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We Don't Joke About Such Things Here
August 29, 2013 6:45 AM   Subscribe

The 1991 CBs made-for-TV movie adaptation of Shadow Of A Doubt and the 1943 Alfred Hitchcock version are based on the same source material and contain many of the same lines, beats, and scenes. So why is one considered a classic film noir and the other a flop? The Dissolve puts the two movies next to each other and tries to find out.
posted by The Whelk (15 comments total) 21 users marked this as a favorite

 
I'm really loving The Dissolve so far. Hope they keep up this level.

Casting Mark Harmon to re-create a role done by Joseph Cotton is as bad as substituting Steven Weber for Jack Nicholson.
posted by octothorpe at 7:31 AM on August 29, 2013 [2 favorites]


Or as bad as substituting Vince Vaughn for Anthony Perkins.
posted by Strange Interlude at 7:37 AM on August 29, 2013 [4 favorites]


That's a neat article. It seems like the 1991 version doesn't leave anything to the viewer's imagination. Also, it is shot (as they mention) in the TV style, with no depth in the scenes, no room for the actors to move.
posted by gjc at 7:47 AM on August 29, 2013


I made an amazingly hilarious pun this weekend to the wife and kids. Perfect setup, perfect timing, everything. My wife even dropped the bag she was carrying, she was so stunned by the perfection.

I was tempted to email this incredible pun to everyone I knew that had missed it by not being there. I did not.

I hope this explains why a CBS made-for-TV, near shot-for-shot remake of a classic movie did not fare well.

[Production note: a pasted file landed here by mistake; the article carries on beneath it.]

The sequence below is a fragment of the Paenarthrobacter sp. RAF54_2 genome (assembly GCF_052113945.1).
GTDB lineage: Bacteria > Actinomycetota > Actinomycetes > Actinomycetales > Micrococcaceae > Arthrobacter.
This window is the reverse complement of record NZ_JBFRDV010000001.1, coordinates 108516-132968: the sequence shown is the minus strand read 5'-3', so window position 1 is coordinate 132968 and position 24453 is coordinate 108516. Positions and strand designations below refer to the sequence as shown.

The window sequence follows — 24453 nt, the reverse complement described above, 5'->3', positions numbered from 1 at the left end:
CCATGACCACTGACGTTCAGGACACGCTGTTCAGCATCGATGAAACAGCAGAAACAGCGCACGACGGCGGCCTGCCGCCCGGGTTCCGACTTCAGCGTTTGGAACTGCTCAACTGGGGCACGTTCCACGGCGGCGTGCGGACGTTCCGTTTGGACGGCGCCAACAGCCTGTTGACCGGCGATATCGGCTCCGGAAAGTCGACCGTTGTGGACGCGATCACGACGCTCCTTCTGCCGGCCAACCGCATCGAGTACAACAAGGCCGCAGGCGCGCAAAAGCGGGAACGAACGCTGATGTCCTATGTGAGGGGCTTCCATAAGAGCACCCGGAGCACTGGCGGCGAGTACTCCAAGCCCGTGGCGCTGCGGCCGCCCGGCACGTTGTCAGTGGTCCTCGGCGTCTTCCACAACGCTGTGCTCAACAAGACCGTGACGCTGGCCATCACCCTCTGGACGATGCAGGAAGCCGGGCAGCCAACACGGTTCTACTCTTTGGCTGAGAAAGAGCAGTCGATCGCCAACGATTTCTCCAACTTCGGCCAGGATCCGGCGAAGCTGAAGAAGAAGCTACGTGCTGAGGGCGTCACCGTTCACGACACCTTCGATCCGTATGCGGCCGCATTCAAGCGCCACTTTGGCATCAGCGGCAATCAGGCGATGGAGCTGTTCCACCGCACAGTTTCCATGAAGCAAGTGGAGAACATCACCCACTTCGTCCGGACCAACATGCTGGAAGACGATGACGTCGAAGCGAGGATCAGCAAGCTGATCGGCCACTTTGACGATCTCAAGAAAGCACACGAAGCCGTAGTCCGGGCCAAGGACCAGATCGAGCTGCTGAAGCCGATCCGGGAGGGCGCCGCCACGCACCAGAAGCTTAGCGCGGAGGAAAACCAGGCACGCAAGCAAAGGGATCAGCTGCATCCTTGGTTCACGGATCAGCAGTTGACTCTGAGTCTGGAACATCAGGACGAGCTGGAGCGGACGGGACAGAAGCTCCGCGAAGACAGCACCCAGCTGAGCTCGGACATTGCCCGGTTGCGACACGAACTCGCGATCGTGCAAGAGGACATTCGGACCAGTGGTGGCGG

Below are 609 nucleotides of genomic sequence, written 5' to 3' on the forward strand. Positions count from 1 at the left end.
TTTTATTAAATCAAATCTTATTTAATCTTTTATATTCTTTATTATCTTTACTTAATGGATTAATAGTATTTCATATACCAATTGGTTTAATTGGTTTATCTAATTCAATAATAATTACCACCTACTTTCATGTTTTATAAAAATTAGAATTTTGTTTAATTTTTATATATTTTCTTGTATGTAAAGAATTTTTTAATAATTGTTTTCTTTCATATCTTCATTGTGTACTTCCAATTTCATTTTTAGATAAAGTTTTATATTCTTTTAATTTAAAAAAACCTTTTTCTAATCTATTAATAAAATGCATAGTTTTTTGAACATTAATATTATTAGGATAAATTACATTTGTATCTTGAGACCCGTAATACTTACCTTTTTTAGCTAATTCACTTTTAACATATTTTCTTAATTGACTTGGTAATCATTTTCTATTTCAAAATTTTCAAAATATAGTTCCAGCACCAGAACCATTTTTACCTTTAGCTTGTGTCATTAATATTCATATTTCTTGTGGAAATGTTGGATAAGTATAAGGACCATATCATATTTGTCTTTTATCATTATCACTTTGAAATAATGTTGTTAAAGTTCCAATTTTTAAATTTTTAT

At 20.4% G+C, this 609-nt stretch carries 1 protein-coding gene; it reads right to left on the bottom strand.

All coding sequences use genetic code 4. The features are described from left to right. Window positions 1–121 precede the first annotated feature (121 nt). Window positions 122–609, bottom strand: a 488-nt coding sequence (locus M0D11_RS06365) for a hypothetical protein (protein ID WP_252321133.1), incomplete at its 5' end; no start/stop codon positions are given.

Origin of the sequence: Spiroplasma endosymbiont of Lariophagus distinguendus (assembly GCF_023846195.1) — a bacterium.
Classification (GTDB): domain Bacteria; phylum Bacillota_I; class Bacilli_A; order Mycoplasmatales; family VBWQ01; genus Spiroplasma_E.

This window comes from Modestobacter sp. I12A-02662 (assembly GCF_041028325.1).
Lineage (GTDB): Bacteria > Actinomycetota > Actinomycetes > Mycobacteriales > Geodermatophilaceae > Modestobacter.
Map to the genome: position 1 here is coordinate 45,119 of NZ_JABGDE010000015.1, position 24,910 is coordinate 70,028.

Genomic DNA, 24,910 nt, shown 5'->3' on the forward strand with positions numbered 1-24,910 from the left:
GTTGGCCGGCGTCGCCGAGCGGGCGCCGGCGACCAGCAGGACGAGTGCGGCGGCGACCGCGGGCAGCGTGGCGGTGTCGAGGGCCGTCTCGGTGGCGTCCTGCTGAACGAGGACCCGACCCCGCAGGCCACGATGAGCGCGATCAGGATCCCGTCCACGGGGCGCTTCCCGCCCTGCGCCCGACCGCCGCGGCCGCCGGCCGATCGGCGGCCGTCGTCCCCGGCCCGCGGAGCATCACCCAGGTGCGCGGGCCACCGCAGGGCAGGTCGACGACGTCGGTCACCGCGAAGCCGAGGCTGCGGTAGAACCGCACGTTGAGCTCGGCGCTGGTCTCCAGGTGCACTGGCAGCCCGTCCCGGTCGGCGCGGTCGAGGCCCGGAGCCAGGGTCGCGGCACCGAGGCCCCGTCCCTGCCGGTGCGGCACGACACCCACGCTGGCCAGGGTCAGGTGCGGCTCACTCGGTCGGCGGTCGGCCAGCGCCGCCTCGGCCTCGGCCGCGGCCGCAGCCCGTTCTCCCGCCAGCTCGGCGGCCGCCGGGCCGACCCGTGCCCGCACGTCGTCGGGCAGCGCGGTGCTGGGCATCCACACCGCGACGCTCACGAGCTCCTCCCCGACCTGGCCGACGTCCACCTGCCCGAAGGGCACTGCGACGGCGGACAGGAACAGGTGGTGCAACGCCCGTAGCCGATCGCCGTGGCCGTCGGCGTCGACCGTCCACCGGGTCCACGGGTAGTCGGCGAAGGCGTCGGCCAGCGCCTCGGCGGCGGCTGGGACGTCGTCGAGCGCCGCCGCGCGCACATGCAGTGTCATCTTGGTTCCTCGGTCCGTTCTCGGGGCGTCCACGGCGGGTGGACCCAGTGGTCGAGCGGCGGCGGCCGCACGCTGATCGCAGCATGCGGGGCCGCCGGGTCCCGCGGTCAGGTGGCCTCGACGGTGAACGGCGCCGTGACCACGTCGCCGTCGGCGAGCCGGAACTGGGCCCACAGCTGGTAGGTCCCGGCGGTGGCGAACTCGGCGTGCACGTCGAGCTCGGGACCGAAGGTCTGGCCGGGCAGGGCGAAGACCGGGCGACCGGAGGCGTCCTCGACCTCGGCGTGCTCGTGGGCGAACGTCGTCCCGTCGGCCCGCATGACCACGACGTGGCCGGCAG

posted by DU at 7:49 AM on August 29, 2013 [5 favorites]


Chan-Wook Park's English debut Stoker (from earlier this year) is also essentially a remake of Shadow of a Doubt.
posted by DirtyOldTown at 7:54 AM on August 29, 2013


I love, love, loooove Shadow of the Doubt. I've read it's Hitchock's favorite, too. Joseph Cotten, Theresa Wright, Henry Travers, Hume Cronyn... All perfect. The script, perfect. The direction, c'mon, it's Hitchcock.

Plus I lived in Santa Rosa for a few years, so seeing it on the big screen was fun. It's a shame what happened to downtown since then... the '69 quake, the mall, the 101 bisection...
posted by entropicamericana at 8:10 AM on August 29, 2013


Shot for shot remakes? It works sometimes. Who remembers the remake of Zero Hour with Robert Stack and Leslie Nielsen?
posted by ewan at 8:20 AM on August 29, 2013 [3 favorites]


I find this kind of thing so interesting. I remember back in 1988 when Big came out, there was also a Judge Reinhold movie with a very similar premise. I had to look it up--it was Vice Versa, a body-switching comedy that required Reinhold to play a kid in an adult's body, much like Tom Hanks did in Big. I remember that the movies even had many of the same jokes.

It was the first time I, as a young person, saw two movies that showed how subtle the distinction could be between a good movie and a bad one. Seeing Reinhold's blank-faced, slack-jawed interpretation of a pre-teen boy showed up all the nuance of Hanks' performance, especially when they were delivering the same jokes. It was like an introductory class in appreciating acting, and after seeing Reinhold's performance I was much more aware of weak acting.